T"'0 Men and Music: Nationalism and the Making ofan Indian Classical Tradition. New York: Oxford University Press, 2005; New Delhi: Perrnanent Black, 2006. Shortlisted for Hutch Crossword Book Award (India); shortlisted for the Lionel Trilling Award, Columbia University.
"Putting Global Intellectual History in its Place" in Global Intellectual Hislory. Eds. Moyn, Samuel and Sartori, Andrew. New York: Columbia University Press, forthcoming December
"Savarkar (1883-1966), Sedition, and Surveillance: the rule of law in a colonial situation," in Social History. vol. 35, no. I, February 2010.
"Country First? Vinayak Damodar Savarkar (1883-1966) and the Writing of Essentials of Hindutva,'• Public Culture 22: l , February 2010.
"Music as the Sound of the Secular," Comparative Studies in Society and History, January 2008.
Review of "Peasant Pasts: History and Memory in Westem India," by Vinayak Chaturvedi in Journal ofAnthropological Research. vol. 64, 2008.
Hindu Fzmdamentalism: An Intellectual History ofReligion, Politics and Modern India. Book mss, expected date Of completion: December 2013.
For the past six years [ have been working on an intellectual bioyaphy of Vinayak Damodar Savarkar ( 1883-1966), widely considered the author of Hindu fundamentalism. Savarkar is known to Indian historians as the chief ideologue of rightwing Hindu nationalism, an extremist nationalist placed under surveillance and incarcerated by the colonial government, and as the inspiring figure behind Gandhi's assassination by a member of the RSS, Nathuram Godse. If Gandhi is considered the father of the nation-family, Savarkar would be its ostracized, reviled, and hated black sheep, referred to on occasion by historians as "the principal philosopher of terrorism." Savarkar's influence on modern India has certainly rivaled Gandhi's, as evidenced in the rise and growth of the Bharatiya Janata Paly, the Hindu nationalist party, and the Shiv Sena in Maharashtra. The prominent role played in modem Indian political life by the ideology known as Hindutva is taken from Savat\ar's infamous extended essay and has become the core concept of what is known as "Hindu fundamentalism" however misleading the tern. For the very teasons that Savarkar sits awkwardly within Indian histoy as a stark and unpleasant contrast to Gandhi, to say the least, his life and career provides an opportunity to rethink the regional, national, imperial, and intemational circuits that require attention in order to write a new global intellectual history.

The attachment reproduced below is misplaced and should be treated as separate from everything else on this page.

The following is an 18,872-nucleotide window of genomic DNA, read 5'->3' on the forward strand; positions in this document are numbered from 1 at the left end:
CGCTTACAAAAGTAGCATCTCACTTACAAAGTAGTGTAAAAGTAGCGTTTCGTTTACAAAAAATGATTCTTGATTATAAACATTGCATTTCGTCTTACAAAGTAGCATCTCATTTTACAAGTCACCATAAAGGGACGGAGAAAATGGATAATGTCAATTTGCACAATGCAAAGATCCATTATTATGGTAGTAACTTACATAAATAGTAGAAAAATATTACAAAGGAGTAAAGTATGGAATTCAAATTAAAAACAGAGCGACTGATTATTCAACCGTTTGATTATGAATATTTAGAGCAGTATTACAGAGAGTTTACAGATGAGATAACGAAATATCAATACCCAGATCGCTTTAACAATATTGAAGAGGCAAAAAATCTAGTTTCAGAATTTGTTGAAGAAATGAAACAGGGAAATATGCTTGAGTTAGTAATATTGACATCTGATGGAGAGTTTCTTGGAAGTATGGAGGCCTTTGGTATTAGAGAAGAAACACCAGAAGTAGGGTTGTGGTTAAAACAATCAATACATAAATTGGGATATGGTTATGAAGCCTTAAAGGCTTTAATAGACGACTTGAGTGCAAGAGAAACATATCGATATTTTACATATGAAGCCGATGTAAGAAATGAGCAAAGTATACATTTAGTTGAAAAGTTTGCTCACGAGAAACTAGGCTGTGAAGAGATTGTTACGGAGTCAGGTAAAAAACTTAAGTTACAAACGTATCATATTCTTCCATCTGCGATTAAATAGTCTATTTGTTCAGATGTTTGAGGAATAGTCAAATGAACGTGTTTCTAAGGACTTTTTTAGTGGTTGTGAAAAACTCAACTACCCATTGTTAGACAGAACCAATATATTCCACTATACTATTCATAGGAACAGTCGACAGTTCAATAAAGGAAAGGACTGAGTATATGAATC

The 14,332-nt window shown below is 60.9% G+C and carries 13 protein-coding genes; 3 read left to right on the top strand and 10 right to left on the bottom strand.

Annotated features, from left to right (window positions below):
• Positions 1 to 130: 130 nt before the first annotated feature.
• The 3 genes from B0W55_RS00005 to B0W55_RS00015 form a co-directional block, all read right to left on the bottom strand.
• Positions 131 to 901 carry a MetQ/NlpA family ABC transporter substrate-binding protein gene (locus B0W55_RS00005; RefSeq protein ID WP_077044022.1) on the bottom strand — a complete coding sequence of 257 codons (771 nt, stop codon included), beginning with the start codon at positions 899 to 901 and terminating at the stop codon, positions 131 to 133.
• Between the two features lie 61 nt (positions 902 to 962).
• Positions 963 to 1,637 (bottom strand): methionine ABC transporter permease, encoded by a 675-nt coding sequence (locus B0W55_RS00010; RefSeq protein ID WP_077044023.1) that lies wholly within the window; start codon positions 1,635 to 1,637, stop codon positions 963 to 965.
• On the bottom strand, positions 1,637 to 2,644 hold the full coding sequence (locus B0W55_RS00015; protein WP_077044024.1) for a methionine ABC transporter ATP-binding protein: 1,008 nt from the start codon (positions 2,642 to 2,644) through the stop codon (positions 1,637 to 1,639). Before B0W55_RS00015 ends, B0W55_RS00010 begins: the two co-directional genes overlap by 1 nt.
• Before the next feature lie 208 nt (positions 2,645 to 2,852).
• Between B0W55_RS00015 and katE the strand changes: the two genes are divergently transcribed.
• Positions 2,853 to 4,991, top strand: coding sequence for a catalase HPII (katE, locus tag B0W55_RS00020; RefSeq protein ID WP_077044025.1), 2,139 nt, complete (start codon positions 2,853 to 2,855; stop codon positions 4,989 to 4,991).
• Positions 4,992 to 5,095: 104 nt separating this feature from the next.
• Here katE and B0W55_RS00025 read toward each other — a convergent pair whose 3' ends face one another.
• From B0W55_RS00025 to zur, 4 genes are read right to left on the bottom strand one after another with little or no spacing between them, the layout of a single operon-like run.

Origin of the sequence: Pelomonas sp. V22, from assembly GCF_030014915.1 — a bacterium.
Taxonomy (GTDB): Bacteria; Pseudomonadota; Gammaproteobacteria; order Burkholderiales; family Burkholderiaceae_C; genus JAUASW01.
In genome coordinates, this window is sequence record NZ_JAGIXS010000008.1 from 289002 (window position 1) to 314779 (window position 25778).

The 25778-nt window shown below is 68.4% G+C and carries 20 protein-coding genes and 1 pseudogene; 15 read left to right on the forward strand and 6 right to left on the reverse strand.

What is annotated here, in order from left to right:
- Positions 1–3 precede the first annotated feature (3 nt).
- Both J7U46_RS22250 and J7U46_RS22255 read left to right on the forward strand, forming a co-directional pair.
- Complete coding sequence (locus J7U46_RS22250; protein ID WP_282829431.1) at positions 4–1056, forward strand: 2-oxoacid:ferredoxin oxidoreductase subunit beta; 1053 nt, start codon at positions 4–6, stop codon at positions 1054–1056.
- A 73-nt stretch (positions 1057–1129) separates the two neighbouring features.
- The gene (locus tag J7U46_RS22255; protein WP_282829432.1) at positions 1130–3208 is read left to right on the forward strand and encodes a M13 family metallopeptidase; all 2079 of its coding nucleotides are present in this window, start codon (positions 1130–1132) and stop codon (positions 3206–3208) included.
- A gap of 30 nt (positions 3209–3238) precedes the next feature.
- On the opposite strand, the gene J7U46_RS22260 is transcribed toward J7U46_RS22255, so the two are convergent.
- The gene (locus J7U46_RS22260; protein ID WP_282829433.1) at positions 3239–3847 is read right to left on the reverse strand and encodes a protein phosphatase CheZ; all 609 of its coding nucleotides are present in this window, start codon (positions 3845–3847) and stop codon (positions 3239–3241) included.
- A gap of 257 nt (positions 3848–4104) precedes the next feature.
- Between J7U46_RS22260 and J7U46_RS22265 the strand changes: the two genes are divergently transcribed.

Savarkar has been written about by Indian historians, but without any attention to the vast archive of primary and secondary sources in Marathi. Savarkar, like Gandhi, was the subject of biographical works even as a young man. Savarkar fashioned himself, first and foremost, as a poet, and only secondarily as a patriotic nationalist. His poety, however. has not been the subject of academic inquiry. I have been translating selections from his poetic oevre with the help ofa Marathi specialist and in addition, have been studying Sanskrit. Locating Savarkar in ægional contexts has required working through the of several Marathi intellectuals, such as Rajwade, Shejwalkar, Shivram Mahadev Paranjpe, and Sahastrabuddhe, in large part because they provide what is central to any understanding of Savarkar and his fellow intellectuals, namely, how the 1 8dl century was viewed by them not as the century of Mughal decline and the rise of the East India Company. but of Maratha ascendancy and imperial ambition.
Most work on Savarkar so far has not taken into account the vast literature in Marathi that includes scholarly bioyaphies. adulatoty biographies, Sanskrit plays, Sanskrit kavya (courtly poety), powadas (bardic poems), Marathi plays, Hindi plays, Marathi musicals, children's comic books, illustrated books, to name a few. There is a specific regional reading public devoted to Savarkar and his continued memorialization. Within the Marathi lay and scholarly world of historical writing, the nexus between the biographical personal and the literary output is differently privileged: sometimes very close.
sometimes not at all. There is a varied reading practice as well, where Savarkar's social work, or caste politics is examined without reference to his political opinions. Such practices date to the period following Savarkar's retum to India in 1920 to be placed under house arrest, even as the process of memorialization continues to this day.
Although I am fluent in Marathi, i have been working with a Marathi insüuctor and have started learning scholarly Sanskrit, without which I am unable to translate or analyze Savarkar's complicated and hybridized poety. I am currently engaged in writing the first three chapters of the book, focusing primarily on Savarkar's early life.